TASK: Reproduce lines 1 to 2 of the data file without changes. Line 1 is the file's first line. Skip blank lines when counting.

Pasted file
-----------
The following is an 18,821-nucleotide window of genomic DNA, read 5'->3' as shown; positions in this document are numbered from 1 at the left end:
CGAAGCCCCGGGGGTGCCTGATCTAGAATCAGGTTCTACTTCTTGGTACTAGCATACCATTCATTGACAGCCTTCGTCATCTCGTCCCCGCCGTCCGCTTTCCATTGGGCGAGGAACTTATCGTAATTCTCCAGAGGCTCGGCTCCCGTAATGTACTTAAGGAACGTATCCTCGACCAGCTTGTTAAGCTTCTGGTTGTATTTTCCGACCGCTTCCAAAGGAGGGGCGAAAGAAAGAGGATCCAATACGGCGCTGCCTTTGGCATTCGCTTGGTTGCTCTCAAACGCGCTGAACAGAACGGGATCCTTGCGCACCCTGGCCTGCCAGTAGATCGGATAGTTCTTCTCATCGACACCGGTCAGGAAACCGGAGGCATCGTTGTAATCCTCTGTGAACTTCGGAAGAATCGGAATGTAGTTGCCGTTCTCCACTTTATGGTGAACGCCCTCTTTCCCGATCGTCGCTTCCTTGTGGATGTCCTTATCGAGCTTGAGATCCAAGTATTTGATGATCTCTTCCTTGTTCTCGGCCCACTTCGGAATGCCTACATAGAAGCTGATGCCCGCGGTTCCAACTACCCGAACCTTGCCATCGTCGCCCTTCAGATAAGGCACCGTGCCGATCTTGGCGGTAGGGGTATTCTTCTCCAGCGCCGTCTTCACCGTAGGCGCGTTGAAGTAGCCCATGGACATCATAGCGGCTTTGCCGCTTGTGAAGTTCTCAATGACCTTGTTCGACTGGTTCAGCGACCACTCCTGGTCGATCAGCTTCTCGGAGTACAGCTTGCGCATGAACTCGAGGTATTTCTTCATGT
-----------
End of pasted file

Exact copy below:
The following is an 18,821-nucleotide window of genomic DNA, read 5'->3' as shown; positions in this document are numbered from 1 at the left end:
CGAAGCCCCGGGGGTGCCTGATCTAGAATCAGGTTCTACTTCTTGGTACTAGCATACCATTCATTGACAGCCTTCGTCATCTCGTCCCCGCCGTCCGCTTTCCATTGGGCGAGGAACTTATCGTAATTCTCCAGAGGCTCGGCTCCCGTAATGTACTTAAGGAACGTATCCTCGACCAGCTTGTTAAGCTTCTGGTTGTATTTTCCGACCGCTTCCAAAGGAGGGGCGAAAGAAAGAGGATCCAATACGGCGCTGCCTTTGGCATTCGCTTGGTTGCTCTCAAACGCGCTGAACAGAACGGGATCCTTGCGCACCCTGGCCTGCCAGTAGATCGGATAGTTCTTCTCATCGACACCGGTCAGGAAACCGGAGGCATCGTTGTAATCCTCTGTGAACTTCGGAAGAATCGGAATGTAGTTGCCGTTCTCCACTTTATGGTGAACGCCCTCTTTCCCGATCGTCGCTTCCTTGTGGATGTCCTTATCGAGCTTGAGATCCAAGTATTTGATGATCTCTTCCTTGTTCTCGGCCCACTTCGGAATGCCTACATAGAAGCTGATGCCCGCGGTTCCAACTACCCGAACCTTGCCATCGTCGCCCTTCAGATAAGGCACCGTGCCGATCTTGGCGGTAGGGGTATTCTTCTCCAGCGCCGTCTTCACCGTAGGCGCGTTGAAGTAGCCCATGGACATCATAGCGGCTTTGCCGCTTGTGAAGTTCTCAATGACCTTGTTCGACTGGTTCAGCGACCACTCCTGGTCGATCAGCTTCTCGGAGTACAGCTTGCGCATGAACTCGAGGTATTTCTTCATGT